12TH CYCLE DEDICATIONS:
 
PESACHIM 43 (1 Adar) - dedicated in memory of Mordecai (Marcus) ben Elimelech Shmuel Kornfeld, who perished in the Holocaust along with most of his family. His Yahrzeit is observed on 1 Adar. May his death and the deaths of the other Kedoshim of the Holocaust atone for the sins of Klal Yisrael like Korbanos.

43b----------------------------------------43b

1) "HETER MITZTAREF L'ISUR"
QUESTION: The Gemara introduces the concept of "Heter Mitztaref l'Isur." We know that one transgresses the Torah's prohibition against eating a forbidden item only when he eats a certain minimum amount of that item. "Heter Mitztaref l'Isur" means that a permissible item can join with the forbidden item to make that minimum size.
RASHI (DH Ein Heter) explains the concept of "Heter Mitztaref l'Isur" based on the Gemara later (44b). If a Nazir dips his bread (which is permitted to him) into wine (which is forbidden to him) and eats it, and together the bread and the wine have a total volume of a k'Zayis, he is liable.
However, there is another principle called "Ta'am k'Ikar" -- when a forbidden item becomes absorbed in a permissible item, the entire mixture becomes forbidden if the taste of the Isur is perceptible. When a Nazir dips bread into wine, the bread should become forbidden because of "Ta'am k'Ikar," since the taste of the forbidden wine is spread throughout the bread. What, then, is the function of the concept of "Heter Mitztaref l'Isur"? The permissible item would become forbidden even without the concept of "Heter Mitztaref l'Isur." It would become forbidden because of "Ta'am k'Ikar."
It cannot be that "Heter Mitztaref l'Isur" is necessary in a case in which the wine absorbed in the bread is not detectable in the bread, because in such a case the wine would be Batel (nullified) completely and "Heter Mitztaref l'Isur" would not apply. This is evident from the Gemara earlier (30a), as the RAMBAN (in Milchamos) points out. The Gemara states that when even a tiny amount of Chametz is mixed with another food item ("Ta'aruvos Chametz"), the mixture is forbidden mid'Rabanan. If "Heter Mitztaref l'Isur" applies even when the forbidden item is not detectable in the mixture, then it should make the mixture forbidden mid'Oraisa; the permissible food in the mixture should combine with the fractional Shi'ur of Chametz to make a k'Zayis. It must be that, mid'Oraisa, the small amount of Chametz in the mixture is Batel, and when an Isur is Batel, the concept of "Heter Mitztaref l'Isur" does not apply. (If the Isur is not Batel, and the taste of the Isur is perceptible in the mixture, then the mixture is forbidden because of "Ta'am k'Ikar," as noted above.) Why, then, is there ever a need for the concept of "Heter Mitztaref l'Isur"?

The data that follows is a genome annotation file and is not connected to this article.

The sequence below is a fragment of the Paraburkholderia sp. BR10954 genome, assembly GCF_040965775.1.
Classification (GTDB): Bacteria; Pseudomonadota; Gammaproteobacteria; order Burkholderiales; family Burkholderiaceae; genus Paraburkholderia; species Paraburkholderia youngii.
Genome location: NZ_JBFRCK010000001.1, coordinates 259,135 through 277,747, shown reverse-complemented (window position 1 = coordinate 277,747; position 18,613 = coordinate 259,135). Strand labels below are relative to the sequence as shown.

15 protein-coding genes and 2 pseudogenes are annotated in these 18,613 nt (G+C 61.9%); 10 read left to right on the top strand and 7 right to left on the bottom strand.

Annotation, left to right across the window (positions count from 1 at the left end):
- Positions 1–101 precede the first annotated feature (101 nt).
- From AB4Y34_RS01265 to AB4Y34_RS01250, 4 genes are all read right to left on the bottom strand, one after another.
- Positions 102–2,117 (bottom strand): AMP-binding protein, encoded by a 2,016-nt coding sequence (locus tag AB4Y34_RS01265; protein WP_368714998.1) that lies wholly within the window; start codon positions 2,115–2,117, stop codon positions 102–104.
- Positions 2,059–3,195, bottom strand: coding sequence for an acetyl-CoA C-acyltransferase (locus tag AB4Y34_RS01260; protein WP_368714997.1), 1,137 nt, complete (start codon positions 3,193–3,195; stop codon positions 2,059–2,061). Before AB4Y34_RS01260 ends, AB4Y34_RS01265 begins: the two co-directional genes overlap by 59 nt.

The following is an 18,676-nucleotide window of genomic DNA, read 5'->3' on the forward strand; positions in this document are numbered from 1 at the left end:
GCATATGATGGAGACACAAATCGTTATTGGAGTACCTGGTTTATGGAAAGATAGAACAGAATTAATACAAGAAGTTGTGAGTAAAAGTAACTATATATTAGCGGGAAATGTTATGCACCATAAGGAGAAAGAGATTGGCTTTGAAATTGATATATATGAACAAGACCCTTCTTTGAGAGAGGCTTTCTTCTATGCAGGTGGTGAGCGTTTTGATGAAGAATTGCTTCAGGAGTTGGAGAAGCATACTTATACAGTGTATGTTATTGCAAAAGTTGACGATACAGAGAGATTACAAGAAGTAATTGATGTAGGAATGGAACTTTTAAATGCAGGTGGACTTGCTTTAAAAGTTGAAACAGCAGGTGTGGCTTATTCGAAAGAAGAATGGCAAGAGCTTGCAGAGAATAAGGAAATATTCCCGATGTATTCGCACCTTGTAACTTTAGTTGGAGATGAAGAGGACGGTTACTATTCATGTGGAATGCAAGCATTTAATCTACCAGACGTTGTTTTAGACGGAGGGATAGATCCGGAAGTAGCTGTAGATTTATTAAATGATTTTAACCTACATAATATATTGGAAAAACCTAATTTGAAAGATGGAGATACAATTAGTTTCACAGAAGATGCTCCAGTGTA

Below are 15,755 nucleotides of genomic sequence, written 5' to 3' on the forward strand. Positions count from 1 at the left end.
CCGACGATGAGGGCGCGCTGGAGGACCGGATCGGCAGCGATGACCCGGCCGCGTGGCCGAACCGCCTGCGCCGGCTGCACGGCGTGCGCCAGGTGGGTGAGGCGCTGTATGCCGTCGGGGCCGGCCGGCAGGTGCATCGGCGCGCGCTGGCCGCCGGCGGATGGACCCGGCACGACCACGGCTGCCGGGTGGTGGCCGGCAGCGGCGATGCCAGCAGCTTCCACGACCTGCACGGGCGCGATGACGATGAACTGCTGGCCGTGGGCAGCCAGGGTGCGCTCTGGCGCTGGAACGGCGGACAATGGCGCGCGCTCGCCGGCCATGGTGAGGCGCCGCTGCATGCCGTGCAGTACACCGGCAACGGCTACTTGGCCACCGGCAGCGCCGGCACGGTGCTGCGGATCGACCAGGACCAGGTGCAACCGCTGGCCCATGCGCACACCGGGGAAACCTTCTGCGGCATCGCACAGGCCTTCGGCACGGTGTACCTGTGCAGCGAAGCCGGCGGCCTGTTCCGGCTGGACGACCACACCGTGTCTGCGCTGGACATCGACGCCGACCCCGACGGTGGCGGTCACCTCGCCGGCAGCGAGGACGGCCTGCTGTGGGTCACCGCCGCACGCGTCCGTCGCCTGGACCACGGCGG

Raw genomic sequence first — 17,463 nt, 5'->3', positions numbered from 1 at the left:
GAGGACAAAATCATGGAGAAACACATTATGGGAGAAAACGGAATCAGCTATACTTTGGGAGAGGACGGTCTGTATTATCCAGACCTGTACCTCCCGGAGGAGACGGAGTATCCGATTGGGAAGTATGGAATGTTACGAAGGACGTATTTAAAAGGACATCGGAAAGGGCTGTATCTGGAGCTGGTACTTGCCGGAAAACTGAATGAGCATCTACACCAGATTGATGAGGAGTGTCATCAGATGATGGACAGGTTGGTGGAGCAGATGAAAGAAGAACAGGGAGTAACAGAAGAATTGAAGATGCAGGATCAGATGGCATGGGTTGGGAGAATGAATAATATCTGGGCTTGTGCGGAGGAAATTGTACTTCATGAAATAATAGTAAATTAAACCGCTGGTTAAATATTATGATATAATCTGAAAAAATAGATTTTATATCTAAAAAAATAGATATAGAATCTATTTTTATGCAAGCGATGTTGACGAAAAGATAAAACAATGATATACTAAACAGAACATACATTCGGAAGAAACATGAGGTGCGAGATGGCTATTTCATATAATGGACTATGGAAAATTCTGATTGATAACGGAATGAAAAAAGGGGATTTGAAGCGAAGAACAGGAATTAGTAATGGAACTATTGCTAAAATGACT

ANSWERS:
(a) RASHI (44b, DH mi'Pas) understands that when a forbidden object imparts its taste to a permitted object, the taste of the Isur makes the entire permissible item in which it is absorbed become an object of Isur. (This is known as "Chatichah Na'asah Neveilah" -- the forbidden taste of Neveilah in a permitted piece of meat makes the entire piece of meat forbidden as if it were a piece of Neveilah. According to Rashi, "Chatichah Na'asah Neveilah" is mid'Oraisa and is part of the concept of "Ta'am k'Ikar." See Chulin 100a.)
According to this understanding, Rashi explains that the concept of "Heter Mitztaref l'Isur" is necessary in a case in which part of the Heter did not absorb the taste of the Isur. According to the rule of "Ta'am k'Ikar," that part of the Heter is not included in the Shi'ur of the Isur. According to the rule of "Heter Mitztaref l'Isur," however, that part of Heter does count towards the Shi'ur, and it is added to the Heter which did absorb the taste of the Isur. Therefore, when a Nazir dipped his bread into wine, the part of the bread that did not absorb the wine combines with the part of the bread that did absorb the wine. In such a case, "Ta'am k'Ikar" does not apply to the entire k'Zayis, because the taste is not present throughout all of the k'Zayis, but only in less than a k'Zayis of the bread. The reason of "Heter Mitztaref l'Isur" does apply.
For this reason, Rashi (43b, DH Ein Heter) writes that even if one takes two separate objects (one of Isur and one of Heter) and places them into his mouth at the same time, he is liable because of "Heter Mitztaref l'Isur."
(b) The RAMBAN (in Milchamos) writes that "Ta'am k'Ikar" applies even to a mixture in which the Isur is not "b'Ein" -- where there are no physical pieces of Isur evident in the mixture, but only the taste of the Isur is absorbed into the food, such as the taste that is absorbed when grapes are soaked in water. If the taste of Isur in the Heter is equivalent to the taste conveyed by a k'Zayis of Isur that is ground into the Heter, then "Ta'am k'Ikar" applies (but not "Heter Mitztaref l'Isur"). However, one is punished with Malkus only if he eats a k'Zayis of Ta'am within Kedei Achilas Peras (the time that it takes to eat half a loaf of bread). That is the function of "Ta'am k'Ikar."